The August 24, 2011 issue of Business Week has an upsetting article titled The Slow Disappearance of the American Working Man. Here's some details from the piece:
The piece goes on to discuss how women (who currently account for 57% of jobs in the U.S.) have made up the majority of college students over the past 30 years and fit better into our data-driven economy. However, women continue to earn about 16 percent less than men and struggle against gender discrimination and career interruptions.
The portion of men holding a job—any job, full- or part-time—fell to 63.5 percent in July—hovering stubbornly near the low point of 63.3 percent it reached in December 2009. These are the lowest numbers in statistics going back to 1948. Among the critical category of prime working-age men between 25 and 54, only 81.2 percent held jobs, a barely noticeable improvement from its low point last year—and still well below the depths of the 1982-83 recession, when employment among prime-age men never dropped below 85 percent. In 1969 95 percent of men in their prime working years had a job. Median wages for men between 30 and 50 dropped 27 percent—to $33,000 a year— from 1969 to 2009, putting them back at their earnings capacity of the 1950s. Both men and women have confronted job losses in the weak economy. In July, 68.9 percent of women aged 25-54 had jobs, vs. 72.8 percent in January 2008. Unemployed men are now more likely than women to be among the long-term jobless.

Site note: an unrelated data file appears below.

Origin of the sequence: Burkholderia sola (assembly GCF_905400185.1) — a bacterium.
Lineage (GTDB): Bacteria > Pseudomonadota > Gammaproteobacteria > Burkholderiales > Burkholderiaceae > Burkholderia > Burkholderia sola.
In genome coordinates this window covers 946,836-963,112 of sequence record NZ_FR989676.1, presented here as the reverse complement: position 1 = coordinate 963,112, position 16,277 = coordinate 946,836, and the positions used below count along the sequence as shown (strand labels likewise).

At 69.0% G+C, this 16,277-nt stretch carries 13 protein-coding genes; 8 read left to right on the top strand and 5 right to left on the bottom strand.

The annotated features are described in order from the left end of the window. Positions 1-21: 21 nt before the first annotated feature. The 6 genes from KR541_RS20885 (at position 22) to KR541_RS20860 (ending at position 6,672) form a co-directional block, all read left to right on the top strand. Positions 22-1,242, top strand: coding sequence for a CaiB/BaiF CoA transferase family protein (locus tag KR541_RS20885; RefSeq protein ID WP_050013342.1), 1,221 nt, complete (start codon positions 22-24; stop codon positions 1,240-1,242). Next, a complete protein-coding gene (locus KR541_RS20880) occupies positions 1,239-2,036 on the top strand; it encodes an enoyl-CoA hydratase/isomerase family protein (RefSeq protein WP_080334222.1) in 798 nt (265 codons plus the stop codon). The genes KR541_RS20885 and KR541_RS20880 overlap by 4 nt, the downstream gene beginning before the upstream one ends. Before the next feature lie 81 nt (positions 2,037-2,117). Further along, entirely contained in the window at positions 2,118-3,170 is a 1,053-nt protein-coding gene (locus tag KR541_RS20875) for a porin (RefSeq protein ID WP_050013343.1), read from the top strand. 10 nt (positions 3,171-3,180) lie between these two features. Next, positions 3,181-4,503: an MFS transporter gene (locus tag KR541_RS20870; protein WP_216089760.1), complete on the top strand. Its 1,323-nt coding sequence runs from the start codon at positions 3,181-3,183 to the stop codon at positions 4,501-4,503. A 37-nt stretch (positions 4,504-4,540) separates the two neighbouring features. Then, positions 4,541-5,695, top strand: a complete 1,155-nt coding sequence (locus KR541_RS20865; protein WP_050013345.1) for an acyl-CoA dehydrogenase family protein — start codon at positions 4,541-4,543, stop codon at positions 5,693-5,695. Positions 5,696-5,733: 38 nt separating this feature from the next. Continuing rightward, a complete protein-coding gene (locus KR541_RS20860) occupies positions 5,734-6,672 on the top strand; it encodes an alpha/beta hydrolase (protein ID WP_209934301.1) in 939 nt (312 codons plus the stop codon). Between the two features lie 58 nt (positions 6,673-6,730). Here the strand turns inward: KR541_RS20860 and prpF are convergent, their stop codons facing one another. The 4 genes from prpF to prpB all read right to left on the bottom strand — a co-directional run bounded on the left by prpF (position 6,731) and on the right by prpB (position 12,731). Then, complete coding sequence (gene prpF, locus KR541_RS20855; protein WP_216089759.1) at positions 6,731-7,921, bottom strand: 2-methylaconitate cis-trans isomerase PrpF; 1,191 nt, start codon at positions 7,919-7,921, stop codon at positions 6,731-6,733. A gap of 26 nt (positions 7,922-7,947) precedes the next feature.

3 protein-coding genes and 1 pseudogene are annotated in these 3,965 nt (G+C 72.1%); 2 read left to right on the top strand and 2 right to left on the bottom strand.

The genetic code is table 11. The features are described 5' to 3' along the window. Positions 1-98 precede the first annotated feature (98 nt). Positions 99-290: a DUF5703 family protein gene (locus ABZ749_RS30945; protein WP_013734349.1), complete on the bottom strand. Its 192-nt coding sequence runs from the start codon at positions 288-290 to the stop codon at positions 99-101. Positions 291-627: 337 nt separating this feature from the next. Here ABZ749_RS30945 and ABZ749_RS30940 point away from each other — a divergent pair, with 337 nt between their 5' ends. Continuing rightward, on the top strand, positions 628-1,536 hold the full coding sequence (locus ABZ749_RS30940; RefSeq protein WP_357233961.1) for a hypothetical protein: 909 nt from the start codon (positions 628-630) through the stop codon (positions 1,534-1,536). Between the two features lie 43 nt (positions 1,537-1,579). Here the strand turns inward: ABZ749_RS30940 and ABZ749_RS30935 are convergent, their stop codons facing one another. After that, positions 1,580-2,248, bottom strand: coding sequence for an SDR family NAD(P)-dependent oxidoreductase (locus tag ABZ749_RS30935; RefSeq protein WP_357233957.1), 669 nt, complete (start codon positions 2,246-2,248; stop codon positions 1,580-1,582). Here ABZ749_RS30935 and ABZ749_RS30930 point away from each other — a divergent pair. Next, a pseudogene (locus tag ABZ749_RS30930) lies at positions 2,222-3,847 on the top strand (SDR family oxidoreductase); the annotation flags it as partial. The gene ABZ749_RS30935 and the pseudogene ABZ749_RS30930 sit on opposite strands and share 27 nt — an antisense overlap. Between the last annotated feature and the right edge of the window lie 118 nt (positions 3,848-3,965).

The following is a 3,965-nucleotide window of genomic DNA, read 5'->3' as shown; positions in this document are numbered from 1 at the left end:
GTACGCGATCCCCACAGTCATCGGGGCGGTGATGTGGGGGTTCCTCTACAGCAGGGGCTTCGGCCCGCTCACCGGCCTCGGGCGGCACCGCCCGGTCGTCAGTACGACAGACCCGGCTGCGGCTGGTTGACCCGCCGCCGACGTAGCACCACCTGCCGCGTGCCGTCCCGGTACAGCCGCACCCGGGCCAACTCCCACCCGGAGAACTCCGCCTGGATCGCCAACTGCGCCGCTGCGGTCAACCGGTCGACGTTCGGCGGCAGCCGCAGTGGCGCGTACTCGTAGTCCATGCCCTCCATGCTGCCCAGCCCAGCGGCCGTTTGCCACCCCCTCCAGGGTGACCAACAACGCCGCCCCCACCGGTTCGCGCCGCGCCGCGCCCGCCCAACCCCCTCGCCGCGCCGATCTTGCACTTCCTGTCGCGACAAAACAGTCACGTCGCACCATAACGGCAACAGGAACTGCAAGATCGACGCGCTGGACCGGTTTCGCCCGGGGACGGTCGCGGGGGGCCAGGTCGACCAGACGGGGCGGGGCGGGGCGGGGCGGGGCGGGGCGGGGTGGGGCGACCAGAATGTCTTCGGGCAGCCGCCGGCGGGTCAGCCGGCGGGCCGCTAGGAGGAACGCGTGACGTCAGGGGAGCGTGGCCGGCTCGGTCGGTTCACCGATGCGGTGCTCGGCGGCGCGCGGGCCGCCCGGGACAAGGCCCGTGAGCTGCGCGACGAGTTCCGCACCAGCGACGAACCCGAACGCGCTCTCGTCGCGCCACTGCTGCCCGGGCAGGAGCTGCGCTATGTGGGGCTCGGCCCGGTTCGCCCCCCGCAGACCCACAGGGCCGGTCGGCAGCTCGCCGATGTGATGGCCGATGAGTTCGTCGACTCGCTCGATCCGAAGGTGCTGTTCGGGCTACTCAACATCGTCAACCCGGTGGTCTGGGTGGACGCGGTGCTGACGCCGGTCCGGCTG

All this going on while, at the same time, we've got companies struggling to hire workers with the right skills.
President Obama will layout a new jobs plan shortly after Labor Day and community colleges must be a major part of the solution. They are the perfect place for long-term jobless women and men to go and get the education and training needed for stable and well-paying careers.
If you are out of work and feel you have no prospects well..... you are 100% wrong. There is a ton of opportunity at your local community college. The fall semester has either just started or is starting soon. There is time right now to get yourself on track. The American Association of Community Colleges has a great interactive community college finder on their website - click here to link.